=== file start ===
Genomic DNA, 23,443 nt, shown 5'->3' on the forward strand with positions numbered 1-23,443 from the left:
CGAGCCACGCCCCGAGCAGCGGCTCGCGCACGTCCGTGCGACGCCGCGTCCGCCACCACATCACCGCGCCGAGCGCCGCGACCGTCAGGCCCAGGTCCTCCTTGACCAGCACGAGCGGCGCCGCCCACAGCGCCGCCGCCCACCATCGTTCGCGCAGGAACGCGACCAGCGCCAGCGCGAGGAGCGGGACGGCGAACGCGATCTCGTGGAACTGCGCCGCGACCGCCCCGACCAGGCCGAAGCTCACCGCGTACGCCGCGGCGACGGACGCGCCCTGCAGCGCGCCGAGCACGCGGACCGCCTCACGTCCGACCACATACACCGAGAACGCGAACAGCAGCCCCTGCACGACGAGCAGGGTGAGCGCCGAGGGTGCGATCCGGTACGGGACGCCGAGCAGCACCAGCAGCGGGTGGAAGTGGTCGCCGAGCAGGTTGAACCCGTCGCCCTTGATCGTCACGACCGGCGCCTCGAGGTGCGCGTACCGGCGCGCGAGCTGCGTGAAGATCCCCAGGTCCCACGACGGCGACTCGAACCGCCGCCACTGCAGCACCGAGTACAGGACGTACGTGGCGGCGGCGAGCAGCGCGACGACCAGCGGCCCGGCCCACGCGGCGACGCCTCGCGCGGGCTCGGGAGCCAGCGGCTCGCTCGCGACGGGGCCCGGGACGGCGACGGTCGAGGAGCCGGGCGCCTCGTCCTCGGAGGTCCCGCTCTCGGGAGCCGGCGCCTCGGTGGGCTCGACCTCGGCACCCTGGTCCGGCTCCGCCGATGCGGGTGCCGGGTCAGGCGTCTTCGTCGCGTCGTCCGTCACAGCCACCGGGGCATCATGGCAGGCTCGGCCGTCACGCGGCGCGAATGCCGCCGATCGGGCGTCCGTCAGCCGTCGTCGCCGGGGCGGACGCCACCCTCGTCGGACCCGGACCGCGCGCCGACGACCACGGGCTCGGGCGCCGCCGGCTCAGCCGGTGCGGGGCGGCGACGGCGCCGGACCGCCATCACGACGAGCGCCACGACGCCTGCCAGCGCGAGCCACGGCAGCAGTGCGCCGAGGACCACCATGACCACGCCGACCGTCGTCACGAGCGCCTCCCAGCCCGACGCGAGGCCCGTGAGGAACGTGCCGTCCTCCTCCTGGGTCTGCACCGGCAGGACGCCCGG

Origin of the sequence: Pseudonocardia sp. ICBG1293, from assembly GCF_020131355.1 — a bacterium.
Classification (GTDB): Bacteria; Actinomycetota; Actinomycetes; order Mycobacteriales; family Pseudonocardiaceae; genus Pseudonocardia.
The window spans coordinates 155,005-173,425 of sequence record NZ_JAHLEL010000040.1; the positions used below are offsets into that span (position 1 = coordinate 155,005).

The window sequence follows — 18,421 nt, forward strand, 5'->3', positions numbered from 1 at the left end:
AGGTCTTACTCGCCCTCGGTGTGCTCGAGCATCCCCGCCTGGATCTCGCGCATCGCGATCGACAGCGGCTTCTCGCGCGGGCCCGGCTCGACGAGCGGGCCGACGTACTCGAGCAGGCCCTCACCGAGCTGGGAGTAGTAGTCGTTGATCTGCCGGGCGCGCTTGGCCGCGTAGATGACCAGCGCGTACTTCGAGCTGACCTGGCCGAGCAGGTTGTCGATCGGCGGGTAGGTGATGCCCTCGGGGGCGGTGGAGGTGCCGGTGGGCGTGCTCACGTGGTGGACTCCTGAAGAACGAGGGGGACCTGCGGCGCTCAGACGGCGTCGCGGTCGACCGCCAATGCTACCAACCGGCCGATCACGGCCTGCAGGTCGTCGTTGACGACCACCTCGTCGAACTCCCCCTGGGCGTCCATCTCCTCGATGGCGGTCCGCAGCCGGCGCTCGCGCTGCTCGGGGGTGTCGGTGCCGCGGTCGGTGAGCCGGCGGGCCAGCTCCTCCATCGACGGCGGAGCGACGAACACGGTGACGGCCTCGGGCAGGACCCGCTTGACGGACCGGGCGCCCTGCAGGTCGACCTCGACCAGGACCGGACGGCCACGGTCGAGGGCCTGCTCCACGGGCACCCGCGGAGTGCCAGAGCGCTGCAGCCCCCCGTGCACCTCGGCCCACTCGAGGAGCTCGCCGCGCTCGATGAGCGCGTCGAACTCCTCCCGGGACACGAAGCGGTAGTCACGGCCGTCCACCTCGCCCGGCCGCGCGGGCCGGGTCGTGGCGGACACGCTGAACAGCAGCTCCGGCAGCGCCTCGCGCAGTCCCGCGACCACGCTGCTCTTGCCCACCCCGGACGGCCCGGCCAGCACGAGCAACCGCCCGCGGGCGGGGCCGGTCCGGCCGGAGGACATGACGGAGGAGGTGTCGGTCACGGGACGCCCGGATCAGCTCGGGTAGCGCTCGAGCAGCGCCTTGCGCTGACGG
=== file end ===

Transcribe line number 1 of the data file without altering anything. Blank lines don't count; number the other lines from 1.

Genomic DNA, 23,443 nt, shown 5'->3' on the forward strand with positions numbered 1-23,443 from the left: